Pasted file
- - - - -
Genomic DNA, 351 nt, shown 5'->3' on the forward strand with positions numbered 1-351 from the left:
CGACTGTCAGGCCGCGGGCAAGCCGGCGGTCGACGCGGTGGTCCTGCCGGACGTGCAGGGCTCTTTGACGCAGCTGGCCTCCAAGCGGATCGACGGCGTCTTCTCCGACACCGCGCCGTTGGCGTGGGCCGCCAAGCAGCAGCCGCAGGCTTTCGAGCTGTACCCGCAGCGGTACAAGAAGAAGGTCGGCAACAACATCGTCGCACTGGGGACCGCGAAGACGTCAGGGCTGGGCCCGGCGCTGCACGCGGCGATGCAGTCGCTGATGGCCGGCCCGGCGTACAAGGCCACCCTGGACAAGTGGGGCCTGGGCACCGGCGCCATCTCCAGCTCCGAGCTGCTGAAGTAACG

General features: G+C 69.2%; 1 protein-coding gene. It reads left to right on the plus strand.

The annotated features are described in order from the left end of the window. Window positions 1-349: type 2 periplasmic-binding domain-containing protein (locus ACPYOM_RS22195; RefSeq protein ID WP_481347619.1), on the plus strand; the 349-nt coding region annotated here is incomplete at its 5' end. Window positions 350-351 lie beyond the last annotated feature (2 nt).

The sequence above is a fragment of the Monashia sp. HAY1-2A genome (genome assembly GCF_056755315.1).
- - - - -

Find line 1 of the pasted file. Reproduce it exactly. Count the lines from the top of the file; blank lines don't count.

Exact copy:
Genomic DNA, 351 nt, shown 5'->3' on the forward strand with positions numbered 1-351 from the left: